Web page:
The Israelis say they take extreme care to reduce civilian casualties, but figures don’t seem to bear this out. Human Rights Watch reported that 87 civilians were killed in 42 UAV attacks during the fighting in Gaza between December 2008 and January 2009.
Israel’s first battlefield UAV was developed after its hard-won victory of the 1973 Yom Kippur war. The initial model was delivered in 1979 and the first mission was in 1981. By the time of the 1982 Lebanon war, the system was mature.
In Israel, the loop between the army and civilians is a tight one. All men who complete mandatory military service are liable to do annual reserve duty and most of the engineers and operators serve in UAV departments. Eli Dotan, senior director of unmanned aerial systems at Elbit, Israel’s largest non-governmental defence organisation, boasts of the thought that goes into “de-skilling the system”. “You don’t need to have an A-level to fly a UAV, a GCSE will do – or even not. I took my eight-year-old son in front of a simulator and he did very well,” he notes.
The parallels with playing a video game are impossible to ignore. “You ever played Angry Birds? It’s just like that,” says an operator at the Palmachim air base, trying to explain the catapult-style launching mechanism for the Skylark mini-UAV, the smallest in the Israeli stable. Powered by electricity, it is completely silent. Looking like nothing more than a model aircraft, it has a daytime viewing range of up to 300m, used for intelligence gathering, escorting or guiding artillery or attack helicopters. Operated by a team of four, it takes less than seven minutes to set up and launch.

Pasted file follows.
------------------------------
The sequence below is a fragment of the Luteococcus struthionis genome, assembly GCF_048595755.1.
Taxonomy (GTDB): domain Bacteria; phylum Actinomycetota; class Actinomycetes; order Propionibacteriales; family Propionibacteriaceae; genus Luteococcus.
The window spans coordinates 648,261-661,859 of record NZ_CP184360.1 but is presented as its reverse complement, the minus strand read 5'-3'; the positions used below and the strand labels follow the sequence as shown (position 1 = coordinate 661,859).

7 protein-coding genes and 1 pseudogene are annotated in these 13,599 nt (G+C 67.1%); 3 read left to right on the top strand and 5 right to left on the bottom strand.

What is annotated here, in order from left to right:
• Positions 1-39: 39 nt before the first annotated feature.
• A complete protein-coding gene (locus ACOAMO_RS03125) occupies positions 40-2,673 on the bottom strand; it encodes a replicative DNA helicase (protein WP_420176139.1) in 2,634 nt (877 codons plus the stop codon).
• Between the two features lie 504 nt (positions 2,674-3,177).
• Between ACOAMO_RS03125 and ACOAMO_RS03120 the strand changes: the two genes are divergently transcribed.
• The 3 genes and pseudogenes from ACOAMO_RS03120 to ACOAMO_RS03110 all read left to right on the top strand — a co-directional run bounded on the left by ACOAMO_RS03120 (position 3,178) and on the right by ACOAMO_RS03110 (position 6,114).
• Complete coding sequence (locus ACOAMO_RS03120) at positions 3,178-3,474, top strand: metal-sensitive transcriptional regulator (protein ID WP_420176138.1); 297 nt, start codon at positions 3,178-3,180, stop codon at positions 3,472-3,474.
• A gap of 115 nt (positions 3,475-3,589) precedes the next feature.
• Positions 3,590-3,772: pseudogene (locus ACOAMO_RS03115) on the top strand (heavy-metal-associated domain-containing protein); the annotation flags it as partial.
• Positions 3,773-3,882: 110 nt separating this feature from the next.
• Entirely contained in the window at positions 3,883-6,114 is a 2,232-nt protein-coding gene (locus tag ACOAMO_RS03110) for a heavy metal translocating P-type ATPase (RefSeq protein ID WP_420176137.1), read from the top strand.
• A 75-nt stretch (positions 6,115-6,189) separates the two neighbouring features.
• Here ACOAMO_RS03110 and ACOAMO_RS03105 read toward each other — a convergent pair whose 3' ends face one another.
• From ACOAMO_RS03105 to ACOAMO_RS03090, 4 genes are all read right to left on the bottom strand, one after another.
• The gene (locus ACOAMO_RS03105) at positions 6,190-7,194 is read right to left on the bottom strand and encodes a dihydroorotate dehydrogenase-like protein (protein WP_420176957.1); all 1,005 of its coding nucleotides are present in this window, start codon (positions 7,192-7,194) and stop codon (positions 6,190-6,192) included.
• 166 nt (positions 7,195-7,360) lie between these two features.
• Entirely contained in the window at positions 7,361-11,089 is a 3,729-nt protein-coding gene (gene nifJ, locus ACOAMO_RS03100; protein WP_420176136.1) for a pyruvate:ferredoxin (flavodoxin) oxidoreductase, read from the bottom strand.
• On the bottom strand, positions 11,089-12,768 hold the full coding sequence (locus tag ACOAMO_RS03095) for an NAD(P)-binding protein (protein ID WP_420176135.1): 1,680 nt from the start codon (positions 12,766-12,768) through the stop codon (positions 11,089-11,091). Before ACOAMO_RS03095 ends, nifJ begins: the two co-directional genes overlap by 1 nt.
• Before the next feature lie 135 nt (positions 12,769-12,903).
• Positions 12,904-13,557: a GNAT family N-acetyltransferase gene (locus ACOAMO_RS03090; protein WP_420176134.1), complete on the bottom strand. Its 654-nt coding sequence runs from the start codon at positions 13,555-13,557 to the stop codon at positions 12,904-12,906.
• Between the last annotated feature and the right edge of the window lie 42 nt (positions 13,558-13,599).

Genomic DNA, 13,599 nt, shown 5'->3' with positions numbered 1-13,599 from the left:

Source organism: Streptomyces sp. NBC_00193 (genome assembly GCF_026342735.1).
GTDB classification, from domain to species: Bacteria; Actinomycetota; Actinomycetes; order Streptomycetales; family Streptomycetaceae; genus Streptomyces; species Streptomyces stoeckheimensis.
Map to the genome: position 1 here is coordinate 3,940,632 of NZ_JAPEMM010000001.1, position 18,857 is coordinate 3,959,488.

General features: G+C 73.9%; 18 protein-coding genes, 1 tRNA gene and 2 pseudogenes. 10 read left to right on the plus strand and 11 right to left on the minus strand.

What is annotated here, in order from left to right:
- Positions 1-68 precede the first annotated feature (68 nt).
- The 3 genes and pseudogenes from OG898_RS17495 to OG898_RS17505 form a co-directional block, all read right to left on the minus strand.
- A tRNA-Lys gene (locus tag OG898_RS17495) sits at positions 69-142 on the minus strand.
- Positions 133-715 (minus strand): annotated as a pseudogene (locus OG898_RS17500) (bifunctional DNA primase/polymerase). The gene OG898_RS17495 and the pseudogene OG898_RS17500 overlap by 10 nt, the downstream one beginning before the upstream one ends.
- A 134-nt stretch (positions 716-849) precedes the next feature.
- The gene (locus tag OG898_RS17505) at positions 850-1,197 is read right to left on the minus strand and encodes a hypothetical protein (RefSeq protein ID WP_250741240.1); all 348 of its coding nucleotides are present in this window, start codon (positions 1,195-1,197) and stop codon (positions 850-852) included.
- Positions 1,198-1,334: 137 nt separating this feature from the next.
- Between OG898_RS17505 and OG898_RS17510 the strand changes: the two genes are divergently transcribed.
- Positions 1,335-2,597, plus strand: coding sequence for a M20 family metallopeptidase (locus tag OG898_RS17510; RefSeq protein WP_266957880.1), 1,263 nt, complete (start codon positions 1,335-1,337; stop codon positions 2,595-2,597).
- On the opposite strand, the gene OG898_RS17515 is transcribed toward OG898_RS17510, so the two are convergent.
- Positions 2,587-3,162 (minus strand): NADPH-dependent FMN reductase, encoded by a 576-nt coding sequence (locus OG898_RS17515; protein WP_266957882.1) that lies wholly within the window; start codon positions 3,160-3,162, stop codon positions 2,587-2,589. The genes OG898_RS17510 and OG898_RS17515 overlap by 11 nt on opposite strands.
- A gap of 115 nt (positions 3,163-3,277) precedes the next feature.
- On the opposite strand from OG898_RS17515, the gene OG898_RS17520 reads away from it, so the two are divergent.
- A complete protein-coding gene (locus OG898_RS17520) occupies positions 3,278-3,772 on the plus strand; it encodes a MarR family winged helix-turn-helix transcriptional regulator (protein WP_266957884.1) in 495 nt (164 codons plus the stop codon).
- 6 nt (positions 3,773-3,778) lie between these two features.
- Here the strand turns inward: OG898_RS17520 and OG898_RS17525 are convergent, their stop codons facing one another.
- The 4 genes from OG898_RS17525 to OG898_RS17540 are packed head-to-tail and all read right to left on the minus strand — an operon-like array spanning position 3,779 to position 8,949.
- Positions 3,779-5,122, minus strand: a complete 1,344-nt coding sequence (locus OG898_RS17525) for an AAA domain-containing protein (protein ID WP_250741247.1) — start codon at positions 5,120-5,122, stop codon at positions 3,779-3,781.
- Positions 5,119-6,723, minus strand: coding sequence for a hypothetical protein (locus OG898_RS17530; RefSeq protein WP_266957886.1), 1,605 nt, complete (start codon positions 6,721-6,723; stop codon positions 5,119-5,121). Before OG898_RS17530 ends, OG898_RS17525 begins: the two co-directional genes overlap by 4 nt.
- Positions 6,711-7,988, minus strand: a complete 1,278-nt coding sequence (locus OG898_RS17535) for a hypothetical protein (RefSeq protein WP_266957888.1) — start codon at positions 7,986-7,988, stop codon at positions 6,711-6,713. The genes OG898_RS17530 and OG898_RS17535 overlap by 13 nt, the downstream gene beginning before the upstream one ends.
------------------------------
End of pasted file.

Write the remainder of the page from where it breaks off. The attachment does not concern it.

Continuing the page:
Ori Gonen, 36, established Skylark operations here in October 2010. “The IDF wants every battalion to have a Skylark, and every brigade to have a UAV,” he says. And this movement to increase UAV usage and integrate it into the army is spreading, not only in Israel. Dotan notes that “the US declared last year that for the first time the number of UAV operators trained was larger than air force pilots, and this is a trend”. So could fighter aircraft be replaced with UAVs entirely? Significant barriers remains, not least that a normal aircraft has a built-in see-and-avoid capability – if a pilot sees something irregular, they can avoid a collision. That’s something that the UAV, with its ground-based operator, doesn’t have – yet.
Israel is looking into how such a capability can be integrated into the system. That’s a priority, along with technology allowing inbuilt UAV computers to identify images of interest, and stealth systems are in development to make detection near-impossible. “Sometime in the future we will have the technology to create everything with an unmanned platform,” says a very senior IAF officer from his office deep in the Kirya, the army headquarters in Tel Aviv. “I believe that truly, the era of manned aircraft is limited.”
Drop the pilot: Civilian UAVs
The development of the UAV civilian market has been slow – something the industry puts down to psychological squeamishness by civil aviation authorities, akin to early resistance to driverless trains. Lots of civilian pilots, after all, perform the same role as taxi or train drivers, and can similarly only work a certain number of hours per shift. Why is a highly trained pilot necessary for mundane cargo flights? And why risk extra lives when it comes to air, sea or fire rescue? Then there are tedious tasks such as monitoring traffic, patrolling borders and checking powerlines, not to mention a myriad of agricultural purposes.
“Over 90 per cent of UAV use is military but this would change if the safety community could be persuaded that everything could be regulated,” says Eli Dotan, senior director of unmanned aerial systems at Elbit.